A Conversation for H2G2 Parent and Child Group.

Pulling Books off Bookshelves

Post 1

Cloviscat

How long does this charming phase last, and does anyone have any ideas for combatting it?

We have a *lot* of books, and when dropping on slippy wooden floors they're lethal - how's this for irony - I nearly killed myself yesterday skidding on a copy of the Darwin Awards!


Pulling Books off Bookshelves

Post 2

World Service Memoryshare team

smiley - laugh

Nailing chicken wire mesh to the bookshelves?

Or make putting them back on the shelves into another game (at least you get some help).

Or she'll get bored and will move onto some other activity such as throwing every darn single thing given onto the floor. (Any help on offer about this one? Dom's driving me mad, mad, mad with this!)

smiley - smiley

Anna


Pulling Books off Bookshelves

Post 3

Serephina

They do grow out of it! ...they grow into other just as annoying phases.. (were on swearing at arguing with me at the mo!) but they do grow out of the touching everything stage! smiley - smiley


Pulling Books off Bookshelves

Post 4

Bernadette Lynn_ Home Educator

I think the only answer is time. Charlotte stopped a long time ago and Isobel is now on the 'emptying toy boxes all over the floor' stage. She sometimes seems to follow me around the house when I tidy up for the specific purpose of emptying boxes of lego or pencils onto any clear floorspace I create.

If you get her to help you put them back then you may find that she does that on her own occasionally, which means fewer books staying on the floor.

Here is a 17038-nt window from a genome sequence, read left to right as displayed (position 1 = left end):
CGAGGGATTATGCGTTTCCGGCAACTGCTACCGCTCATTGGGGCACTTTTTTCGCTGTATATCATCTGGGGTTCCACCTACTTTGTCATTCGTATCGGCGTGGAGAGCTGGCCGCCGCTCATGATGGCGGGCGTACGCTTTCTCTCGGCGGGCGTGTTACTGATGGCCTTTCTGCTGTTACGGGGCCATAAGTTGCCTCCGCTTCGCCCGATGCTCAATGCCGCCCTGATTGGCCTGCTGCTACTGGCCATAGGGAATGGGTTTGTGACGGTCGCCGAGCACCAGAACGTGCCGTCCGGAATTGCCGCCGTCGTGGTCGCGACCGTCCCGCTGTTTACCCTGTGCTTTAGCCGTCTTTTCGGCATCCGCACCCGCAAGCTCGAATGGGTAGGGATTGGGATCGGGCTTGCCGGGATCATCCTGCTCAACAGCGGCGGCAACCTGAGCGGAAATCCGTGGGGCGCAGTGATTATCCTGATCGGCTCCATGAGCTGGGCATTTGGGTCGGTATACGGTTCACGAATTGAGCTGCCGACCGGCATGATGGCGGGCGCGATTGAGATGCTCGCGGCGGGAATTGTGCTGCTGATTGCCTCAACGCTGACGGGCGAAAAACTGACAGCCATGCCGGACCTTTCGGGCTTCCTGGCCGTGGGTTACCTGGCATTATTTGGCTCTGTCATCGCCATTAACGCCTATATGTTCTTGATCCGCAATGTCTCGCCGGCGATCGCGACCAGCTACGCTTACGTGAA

I found Isobel this morning putting away the crayons, all by herself, and when I told her how good she was Charlotte immediately started tidying up as well. It made such a nice change.


Pulling Books off Bookshelves

Post 5

Woodpigeon

If the child is very young, then the only thing you can really do is to move the books to ensure that the child is safely away from anything that might hurt him/her and to ensure that your most valuable books are well out of the child's way smiley - smiley ! My one-year old just loves doing the same with lego. Its enjoyable for her and she doesn't really understand the meaning of "no" as yet.

My three-year old son is currently busying himself with mixing the contents of all shampoos, gels, moisturisers and bubble-bath bottles together and pouring the lot down the sink any chance he gets, but since he is a bit older, at least I can talk to him. Not that it is helping much! smiley - smiley